The Castle of Llyr is the third book in the Chronicles of Prydain by Lloyd Alexander.
Princess Eilonwy travels to the Isle of Mona, where she will be fostered by the kind king and queen of Mona, with Taran and Gurgi to see her off. She must learn what it means to be a lady, even though she doesn’t want to. But when they get to Mona, it is revealed to Taran that Eilonwy is in danger. For the evil enchantress Achren is after her, and her talents.
When I read the blurb where it said Eilonwy was leaving to learn how to be a real lady, my first thought was ‘Ah hell naw!’ There was no way Eilonwy was going to fit in at court, and she wouldn’t even want to. I looked forward to seeing whatever mishaps would happen and what kind of adventures she would be a part of. I don’t know why, but I assumed I’d be seeing things from Eilonwy’s point of view. But I was wrong.
Taran is the only POV character in this series, and I should’ve expected nothing to change. It did feel like a bit of a let down though, in the very beginning. Yet it was an easy adjustment, and when Gwydion appeared to let Taran know that Achren was back and after Eilonwy, the book really got going and didn’t really let up. Eilonwy is kidnapped the next morning, and the companions – Taran, Flewddur the bard, Gurgi and Prince Rhun – go to find her.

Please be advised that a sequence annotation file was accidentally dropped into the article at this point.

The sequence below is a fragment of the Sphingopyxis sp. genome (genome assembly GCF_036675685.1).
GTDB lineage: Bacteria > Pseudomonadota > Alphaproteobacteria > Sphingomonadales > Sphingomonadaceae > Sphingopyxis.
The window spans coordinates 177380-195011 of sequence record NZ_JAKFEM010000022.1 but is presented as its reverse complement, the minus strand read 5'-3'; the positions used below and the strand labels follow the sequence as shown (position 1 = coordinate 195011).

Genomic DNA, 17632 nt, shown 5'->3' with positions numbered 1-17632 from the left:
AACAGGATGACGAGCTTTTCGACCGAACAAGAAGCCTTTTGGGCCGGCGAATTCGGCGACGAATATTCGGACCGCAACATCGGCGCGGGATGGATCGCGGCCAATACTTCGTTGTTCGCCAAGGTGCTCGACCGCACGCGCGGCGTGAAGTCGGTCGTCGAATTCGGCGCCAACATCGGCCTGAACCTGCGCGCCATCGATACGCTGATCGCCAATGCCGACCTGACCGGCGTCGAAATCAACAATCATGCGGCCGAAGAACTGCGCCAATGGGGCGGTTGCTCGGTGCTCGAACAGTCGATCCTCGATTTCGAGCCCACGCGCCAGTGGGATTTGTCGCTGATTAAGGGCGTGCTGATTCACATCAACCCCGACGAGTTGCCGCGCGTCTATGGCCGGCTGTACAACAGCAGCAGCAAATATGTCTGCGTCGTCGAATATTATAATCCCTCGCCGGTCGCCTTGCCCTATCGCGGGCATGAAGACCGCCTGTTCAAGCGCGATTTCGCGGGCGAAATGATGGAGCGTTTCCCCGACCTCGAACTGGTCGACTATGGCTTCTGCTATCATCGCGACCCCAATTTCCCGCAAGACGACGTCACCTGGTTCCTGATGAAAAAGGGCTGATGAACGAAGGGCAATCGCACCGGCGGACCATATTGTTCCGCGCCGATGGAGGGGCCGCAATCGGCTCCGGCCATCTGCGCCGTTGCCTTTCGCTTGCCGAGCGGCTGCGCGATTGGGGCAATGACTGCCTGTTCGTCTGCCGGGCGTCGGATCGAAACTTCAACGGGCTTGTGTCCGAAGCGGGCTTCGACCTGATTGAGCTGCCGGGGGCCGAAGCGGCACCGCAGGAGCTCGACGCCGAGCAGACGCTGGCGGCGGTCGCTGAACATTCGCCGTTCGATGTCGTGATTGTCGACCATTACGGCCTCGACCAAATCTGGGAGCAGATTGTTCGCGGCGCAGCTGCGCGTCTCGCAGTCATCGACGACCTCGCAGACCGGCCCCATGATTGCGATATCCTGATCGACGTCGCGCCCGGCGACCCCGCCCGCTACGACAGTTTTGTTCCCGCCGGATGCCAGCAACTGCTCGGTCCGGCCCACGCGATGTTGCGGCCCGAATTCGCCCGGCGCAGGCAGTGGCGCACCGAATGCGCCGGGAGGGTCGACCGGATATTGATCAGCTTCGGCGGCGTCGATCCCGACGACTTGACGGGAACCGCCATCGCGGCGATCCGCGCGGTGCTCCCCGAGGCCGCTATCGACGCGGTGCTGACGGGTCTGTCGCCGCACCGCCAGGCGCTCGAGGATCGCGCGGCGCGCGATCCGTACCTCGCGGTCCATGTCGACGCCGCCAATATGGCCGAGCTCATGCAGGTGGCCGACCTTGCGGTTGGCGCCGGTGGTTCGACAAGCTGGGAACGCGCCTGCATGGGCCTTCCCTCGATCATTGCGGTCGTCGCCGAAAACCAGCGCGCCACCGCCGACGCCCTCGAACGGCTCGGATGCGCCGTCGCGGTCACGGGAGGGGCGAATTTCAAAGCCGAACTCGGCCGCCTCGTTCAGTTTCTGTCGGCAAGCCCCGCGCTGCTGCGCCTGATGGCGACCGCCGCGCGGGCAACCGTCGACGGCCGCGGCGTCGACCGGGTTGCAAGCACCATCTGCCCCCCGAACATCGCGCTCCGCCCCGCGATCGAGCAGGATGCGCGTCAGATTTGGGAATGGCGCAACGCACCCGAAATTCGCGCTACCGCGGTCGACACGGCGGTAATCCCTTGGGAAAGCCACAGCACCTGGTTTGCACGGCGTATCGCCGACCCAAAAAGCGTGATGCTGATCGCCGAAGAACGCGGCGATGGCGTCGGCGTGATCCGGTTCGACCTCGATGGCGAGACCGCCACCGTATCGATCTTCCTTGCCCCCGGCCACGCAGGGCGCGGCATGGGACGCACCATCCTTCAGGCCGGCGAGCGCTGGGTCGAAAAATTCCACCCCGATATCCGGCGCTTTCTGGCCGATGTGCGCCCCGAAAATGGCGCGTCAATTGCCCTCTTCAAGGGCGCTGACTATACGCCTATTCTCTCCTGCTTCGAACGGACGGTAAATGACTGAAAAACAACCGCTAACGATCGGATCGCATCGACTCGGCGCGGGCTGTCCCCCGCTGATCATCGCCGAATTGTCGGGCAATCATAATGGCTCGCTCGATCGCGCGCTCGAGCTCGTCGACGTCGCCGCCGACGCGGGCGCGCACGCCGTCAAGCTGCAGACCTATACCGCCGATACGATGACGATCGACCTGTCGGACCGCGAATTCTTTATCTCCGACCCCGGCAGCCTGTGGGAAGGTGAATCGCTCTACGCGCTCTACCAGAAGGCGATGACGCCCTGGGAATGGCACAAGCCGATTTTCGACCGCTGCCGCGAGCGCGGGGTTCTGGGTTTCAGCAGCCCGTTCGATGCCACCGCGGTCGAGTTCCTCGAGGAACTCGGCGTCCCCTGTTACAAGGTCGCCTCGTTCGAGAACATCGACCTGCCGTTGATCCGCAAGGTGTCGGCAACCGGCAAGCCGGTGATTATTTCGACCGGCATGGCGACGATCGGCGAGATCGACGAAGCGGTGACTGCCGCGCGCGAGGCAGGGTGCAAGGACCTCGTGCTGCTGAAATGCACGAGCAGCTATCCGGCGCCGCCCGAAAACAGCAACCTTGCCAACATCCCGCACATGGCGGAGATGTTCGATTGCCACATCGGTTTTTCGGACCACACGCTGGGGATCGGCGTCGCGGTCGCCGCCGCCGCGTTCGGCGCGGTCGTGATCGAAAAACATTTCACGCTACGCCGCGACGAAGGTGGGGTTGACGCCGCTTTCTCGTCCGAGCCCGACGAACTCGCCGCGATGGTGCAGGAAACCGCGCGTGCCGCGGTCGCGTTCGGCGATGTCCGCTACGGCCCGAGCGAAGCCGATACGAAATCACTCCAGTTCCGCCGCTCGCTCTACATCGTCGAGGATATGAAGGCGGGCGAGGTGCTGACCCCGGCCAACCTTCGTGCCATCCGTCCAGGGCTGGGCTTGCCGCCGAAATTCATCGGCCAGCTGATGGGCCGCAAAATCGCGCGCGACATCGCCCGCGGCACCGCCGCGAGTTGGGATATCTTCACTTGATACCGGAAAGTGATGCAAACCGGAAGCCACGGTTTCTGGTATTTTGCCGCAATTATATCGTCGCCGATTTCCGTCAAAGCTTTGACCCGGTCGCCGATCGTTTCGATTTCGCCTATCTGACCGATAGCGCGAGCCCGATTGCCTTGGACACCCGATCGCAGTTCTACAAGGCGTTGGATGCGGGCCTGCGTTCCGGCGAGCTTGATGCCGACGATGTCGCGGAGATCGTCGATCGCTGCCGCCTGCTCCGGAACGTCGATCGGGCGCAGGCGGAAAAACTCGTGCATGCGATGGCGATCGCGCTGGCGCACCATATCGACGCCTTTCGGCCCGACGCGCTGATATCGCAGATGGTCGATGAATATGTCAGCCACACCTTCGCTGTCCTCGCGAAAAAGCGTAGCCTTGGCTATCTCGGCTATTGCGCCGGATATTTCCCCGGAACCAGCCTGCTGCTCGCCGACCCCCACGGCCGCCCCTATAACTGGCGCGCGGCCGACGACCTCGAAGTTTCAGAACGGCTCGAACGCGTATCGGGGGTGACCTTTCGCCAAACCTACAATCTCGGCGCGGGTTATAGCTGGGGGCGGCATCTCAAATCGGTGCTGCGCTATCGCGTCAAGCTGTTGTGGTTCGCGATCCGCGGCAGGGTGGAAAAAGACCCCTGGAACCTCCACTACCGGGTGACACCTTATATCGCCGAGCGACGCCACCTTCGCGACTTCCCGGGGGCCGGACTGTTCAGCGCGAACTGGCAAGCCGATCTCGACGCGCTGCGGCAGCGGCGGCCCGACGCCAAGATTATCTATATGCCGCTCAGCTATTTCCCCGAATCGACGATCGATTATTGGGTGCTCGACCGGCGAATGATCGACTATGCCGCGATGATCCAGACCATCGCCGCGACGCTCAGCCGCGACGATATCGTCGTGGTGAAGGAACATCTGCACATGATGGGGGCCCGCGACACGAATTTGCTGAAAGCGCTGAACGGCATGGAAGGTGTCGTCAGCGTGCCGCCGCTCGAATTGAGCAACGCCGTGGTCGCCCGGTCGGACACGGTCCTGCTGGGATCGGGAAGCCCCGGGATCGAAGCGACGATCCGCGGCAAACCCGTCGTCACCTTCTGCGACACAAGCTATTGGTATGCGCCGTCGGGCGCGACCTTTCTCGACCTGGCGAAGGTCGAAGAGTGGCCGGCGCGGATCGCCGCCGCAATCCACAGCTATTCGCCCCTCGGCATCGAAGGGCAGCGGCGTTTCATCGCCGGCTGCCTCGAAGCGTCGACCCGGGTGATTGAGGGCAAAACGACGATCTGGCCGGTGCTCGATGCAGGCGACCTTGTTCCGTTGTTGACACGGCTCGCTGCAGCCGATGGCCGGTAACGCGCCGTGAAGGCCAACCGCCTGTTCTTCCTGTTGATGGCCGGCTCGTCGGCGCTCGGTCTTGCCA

Let’s talk about Prince Rhun: he’s adorably annoying in a way, but I grew to like him pretty quickly. He’s a clutz, but he’s got a good heart and he can be brave. The fact that he wants to learn how to be a better Prince shows he cares about his Isle and his people, and that he is aware of his shortcomings, yet that doesn’t deter him from trying his hardest. I hope we see/hear about him in later books, at least to know whether he’s become dependable.
Taran’s growing up, and his feelings for Eilonwy are as confusing to him as her behaviour/babbling at times. His horror when he hears that the king of Mona plans for Eilonwy and Rhun to marry at some point is well written, and his quick acceptance of that fact despite his sorrow shows that he cares more for Eilonwy’s well-being than his own. Of course, Eilonwy is having none of that.
Fflewddur and Gurgi as always make great companions, and I enjoy how Fflewdur always seems up for anything, and tries to look at the bright side of things, even when he’s sure they’re going to die. I remember thinking Gurgi’s whole shtick was going to become tiresome when reading The Book of Three, but it hasn’t.
I’m looking forward to the next book!